Fig. 6: Endotoxemia leads to elevated plasma HMGB1 in the absence of gasdermin D.

Wild-type (WT) or gasdermin D knockout (Gsdmd−/−) mice were treated with 20 mg kg−1 of LPS i.p. or saline. After 6 h, plasma and spleens were collected for analysis. a Spleen lysates were immunobloted for NLRP3 and cleaved caspase-1 (p10) to assess for inflammasome activation, and quantified in b. Data indicate WT saline (n = 2), WT LPS (n = 3), Gsdmd−/− saline (n = 3), Gsdmd−/− LPS (n = 3) animals per group. NLRP3 upregulation and caspase-1 cleavage were similar in both LPS-treated WT and Gsdmd−/− mice. Plasma from each mouse was collected and analyzed for c IL-1β and d HMGB1 by ELISA. For c and d, data indicate WT saline (n = 13), WT LPS (n = 8), Gsdmd−/− saline (n = 9), Gsdmd−/− LPS (n = 5) mice per group. Note that Gsdmd−/− mice do not secrete IL-1β in response to LPS, but HMGB1 secretion is unchanged. Data with error bars are represented as mean ± SEM. Adjusted p values, provided in the panels, and n.s. not significant as determined by two-way ANOVA with Tukey’s multiple comparison correction, two-sided.

Taken together, these data demonstrate several novel phenomena. First, HMGB1 release in vivo does not require GSDMD. Second, IL-1β and HMGB1 do not exit cells by the same pathway in this model. Third, given that inflammasome activation in vitro leads to IL-1β release in all cases, yet only stimulates HMGB1 release if cells rupture, our in vivo data are consistent with a model in which cell lysis (pyroptosis) is not a significant feature of inflammasome activation in vivo.


Inflammasome activation is a common feature of many infectious and inflammatory states, and has become a focus of intensive research in the fields of innate immunity and cell death36. Inflammasomes can propagate inflammatory responses in at least two ways: First, by stimulating the processing and release of cytokines, and second, by causing cell rupture (pyroptosis) and subsequent release of intracellular danger signals23,38. The identification of GSDMD solved a long-standing question regarding the release of IL-1β, which is transcribed without a signal sequence, and therefore is not packaged into secretory vesicles19,22. The identification of a pore-forming protein, cleaved and activated by the same proteases as those that cleave pro-IL-1β, provided an elegant mechanism for the regulated secretion of a soluble cytosolic cytokine.

HMGB1, an intracellular damage-associated molecular pattern (DAMP), faces a similar topological issue if it is to be actively secreted from immune cells. Namely, it is a soluble protein, largely residing in the nucleus, with no signal sequence or other means of being packaged with normal secretory cargoes. In a highly cited early study, it was proposed that HMGB1 leaves the cell via secretory lysosomes39. In our studies, we found no evidence for translocation of HMGB1 into the endolysosomal compartment. Moreover, we did not observe significant redistribution of HMGB1 from the nucleus to the cytosol and/or secretion to the extracellular medium in LPS-stimulated macrophages. This contrasts with other groups that have found HMGB1 in the extracellular medium following LPS treatment alone33,40,41. In these studies, wherever cytotoxicity was assessed, the conditions leading to HMGB1 release generated significant cell lysis. Therefore, it is plausible that cell lysis, and not regulated secretion, are the means of HMGB1 release in these previous studies.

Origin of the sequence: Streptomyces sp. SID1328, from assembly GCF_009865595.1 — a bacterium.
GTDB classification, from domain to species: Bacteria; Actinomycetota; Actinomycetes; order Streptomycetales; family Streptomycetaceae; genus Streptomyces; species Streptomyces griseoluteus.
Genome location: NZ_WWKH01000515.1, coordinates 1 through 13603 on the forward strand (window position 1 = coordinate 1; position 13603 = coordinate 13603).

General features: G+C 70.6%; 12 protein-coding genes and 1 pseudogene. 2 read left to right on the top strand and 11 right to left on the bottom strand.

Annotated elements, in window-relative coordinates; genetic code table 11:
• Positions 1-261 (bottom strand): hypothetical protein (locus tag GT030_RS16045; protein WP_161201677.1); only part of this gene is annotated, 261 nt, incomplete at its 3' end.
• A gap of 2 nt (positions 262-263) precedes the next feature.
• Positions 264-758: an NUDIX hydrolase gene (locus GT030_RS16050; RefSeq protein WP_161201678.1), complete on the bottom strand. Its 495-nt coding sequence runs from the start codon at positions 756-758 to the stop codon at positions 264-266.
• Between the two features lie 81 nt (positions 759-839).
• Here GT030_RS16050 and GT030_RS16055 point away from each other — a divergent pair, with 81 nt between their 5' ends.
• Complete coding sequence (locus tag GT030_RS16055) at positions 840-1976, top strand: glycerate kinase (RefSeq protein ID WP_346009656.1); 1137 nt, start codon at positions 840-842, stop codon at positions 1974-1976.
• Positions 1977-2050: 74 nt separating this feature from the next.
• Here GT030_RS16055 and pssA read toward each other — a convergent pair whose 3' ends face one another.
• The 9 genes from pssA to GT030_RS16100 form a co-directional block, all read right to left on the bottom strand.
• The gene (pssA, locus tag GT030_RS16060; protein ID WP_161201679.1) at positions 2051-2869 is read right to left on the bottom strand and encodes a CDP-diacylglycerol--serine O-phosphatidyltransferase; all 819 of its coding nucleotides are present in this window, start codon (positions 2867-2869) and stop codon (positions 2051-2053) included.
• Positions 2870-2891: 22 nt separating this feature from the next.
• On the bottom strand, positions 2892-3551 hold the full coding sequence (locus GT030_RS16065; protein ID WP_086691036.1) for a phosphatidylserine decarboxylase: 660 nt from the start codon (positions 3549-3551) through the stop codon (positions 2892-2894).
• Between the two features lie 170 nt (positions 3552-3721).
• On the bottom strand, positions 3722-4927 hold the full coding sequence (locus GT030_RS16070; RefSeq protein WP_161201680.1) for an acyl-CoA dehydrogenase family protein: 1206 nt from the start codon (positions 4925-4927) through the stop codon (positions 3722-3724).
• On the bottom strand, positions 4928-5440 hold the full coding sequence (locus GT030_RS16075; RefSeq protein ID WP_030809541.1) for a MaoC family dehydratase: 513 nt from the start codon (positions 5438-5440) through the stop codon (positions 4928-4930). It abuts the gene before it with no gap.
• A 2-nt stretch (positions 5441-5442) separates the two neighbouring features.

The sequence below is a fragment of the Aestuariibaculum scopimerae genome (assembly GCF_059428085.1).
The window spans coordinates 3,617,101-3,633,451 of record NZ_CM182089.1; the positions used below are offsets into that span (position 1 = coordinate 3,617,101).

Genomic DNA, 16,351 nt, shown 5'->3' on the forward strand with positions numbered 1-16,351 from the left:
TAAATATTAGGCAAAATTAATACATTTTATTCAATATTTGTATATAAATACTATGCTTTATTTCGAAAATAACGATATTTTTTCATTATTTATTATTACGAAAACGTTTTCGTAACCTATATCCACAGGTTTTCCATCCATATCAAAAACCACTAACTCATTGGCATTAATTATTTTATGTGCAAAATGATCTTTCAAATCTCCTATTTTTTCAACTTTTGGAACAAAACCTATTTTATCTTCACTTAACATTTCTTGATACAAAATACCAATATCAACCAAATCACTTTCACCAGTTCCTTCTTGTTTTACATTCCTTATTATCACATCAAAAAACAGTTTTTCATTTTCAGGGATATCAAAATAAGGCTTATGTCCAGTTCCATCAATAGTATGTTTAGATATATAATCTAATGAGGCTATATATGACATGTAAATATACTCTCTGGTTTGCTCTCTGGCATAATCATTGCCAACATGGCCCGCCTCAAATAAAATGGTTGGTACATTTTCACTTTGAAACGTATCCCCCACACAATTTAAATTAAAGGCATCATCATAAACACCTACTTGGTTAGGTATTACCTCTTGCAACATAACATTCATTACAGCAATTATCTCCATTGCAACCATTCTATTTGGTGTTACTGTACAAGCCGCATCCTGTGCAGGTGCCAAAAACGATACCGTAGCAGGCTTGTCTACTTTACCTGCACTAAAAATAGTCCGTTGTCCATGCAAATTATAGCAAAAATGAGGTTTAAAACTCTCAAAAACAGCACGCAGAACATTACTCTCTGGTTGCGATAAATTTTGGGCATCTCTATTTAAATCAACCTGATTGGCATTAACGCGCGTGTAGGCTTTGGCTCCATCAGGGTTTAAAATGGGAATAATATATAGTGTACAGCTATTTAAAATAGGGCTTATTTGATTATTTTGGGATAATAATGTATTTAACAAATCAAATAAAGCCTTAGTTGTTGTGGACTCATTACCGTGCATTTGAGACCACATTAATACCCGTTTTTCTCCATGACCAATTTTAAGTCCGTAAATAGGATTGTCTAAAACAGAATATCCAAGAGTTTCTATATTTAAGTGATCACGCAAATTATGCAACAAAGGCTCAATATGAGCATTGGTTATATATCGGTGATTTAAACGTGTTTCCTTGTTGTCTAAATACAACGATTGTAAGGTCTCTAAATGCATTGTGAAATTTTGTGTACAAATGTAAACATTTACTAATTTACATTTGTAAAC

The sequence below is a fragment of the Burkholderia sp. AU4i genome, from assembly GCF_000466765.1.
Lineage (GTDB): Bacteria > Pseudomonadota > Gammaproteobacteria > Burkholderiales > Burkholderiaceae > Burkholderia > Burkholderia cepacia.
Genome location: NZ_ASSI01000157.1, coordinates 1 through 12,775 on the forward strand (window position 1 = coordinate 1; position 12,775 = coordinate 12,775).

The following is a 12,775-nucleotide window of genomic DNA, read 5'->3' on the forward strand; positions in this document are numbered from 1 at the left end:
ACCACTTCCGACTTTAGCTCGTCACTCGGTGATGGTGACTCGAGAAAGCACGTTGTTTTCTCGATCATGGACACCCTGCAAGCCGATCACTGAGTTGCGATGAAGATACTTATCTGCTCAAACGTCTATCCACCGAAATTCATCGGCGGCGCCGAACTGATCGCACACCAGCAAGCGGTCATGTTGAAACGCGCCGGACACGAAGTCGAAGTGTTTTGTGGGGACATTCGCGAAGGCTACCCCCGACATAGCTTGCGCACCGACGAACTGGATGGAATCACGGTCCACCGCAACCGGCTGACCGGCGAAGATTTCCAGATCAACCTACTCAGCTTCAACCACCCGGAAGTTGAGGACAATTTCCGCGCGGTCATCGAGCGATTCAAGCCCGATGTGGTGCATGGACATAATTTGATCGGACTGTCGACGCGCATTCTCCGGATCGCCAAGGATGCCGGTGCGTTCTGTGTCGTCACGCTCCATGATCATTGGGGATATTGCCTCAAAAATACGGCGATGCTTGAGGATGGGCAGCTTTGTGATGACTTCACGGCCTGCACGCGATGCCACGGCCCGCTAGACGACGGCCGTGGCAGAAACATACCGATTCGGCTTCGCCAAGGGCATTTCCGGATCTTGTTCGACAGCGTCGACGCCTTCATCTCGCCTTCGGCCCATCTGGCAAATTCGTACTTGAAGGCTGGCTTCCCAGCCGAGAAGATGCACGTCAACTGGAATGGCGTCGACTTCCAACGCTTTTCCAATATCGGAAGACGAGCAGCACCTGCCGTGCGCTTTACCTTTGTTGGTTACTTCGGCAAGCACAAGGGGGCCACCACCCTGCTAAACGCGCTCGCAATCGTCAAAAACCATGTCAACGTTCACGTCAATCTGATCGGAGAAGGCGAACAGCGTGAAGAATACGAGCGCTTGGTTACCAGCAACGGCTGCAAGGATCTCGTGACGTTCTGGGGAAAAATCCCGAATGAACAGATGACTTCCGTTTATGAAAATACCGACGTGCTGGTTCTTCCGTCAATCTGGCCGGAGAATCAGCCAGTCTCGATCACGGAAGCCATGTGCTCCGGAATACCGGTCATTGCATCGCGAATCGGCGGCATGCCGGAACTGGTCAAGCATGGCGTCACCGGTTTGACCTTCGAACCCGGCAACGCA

The mechanism by which HMGB1 is released into the circulation is important given the known pleiotropic physiologic effects of circulating HMGB1, and its potential as a biomarker and therapeutic target in disease6. Because inflammasome activation has been previously shown to induce HMGB1 release, it was tempting to hypothesize that HMGB1, like IL-1β, traverses the GSDMD pore to be secreted25. Herein, our studies directly address the role of GSDMD in HMGB1 release. We found that HMGB1 does not appear to move through the GSDMD pore, but GSDMD-dependent, pyroptosis-induced, cell lysis is sufficient for HMGB1 release into the extracellular space. We demonstrate in vitro that inflammasome activation only causes HMGB1 secretion in the context of cell lysis. Prevention of lysis with glycine, or use of non-lytic inflammasome activators, efficiently block the release of HMGB1 into the extracellular space. Furthermore, we show that insertion of very large pores into the membrane (created by pneumolysin) is sufficient for the rapid release of HMGB1, together with cellular rupture. While GSDMD pores are theoretically large enough to allow HMGB1 egress, HMGB1 may exist in a multimeric state and/or bound to other proteins or nucleic acids, largely increasing its effective hydrodynamic radius. Of note, it remains possible that longer durations of LPS exposure, both in vitro and in vivo, may reveal HMGB1 release through the GSDMD pore. This is especially interesting given the potential role for caspase 11-dependent, non-canonical inflammasome-mediated routes of secretion. As an intracellular LPS sensor, this complex may be involved in directing HMGB1 secretion over longer periods of LPS priming, and will be the subject of future investigations42.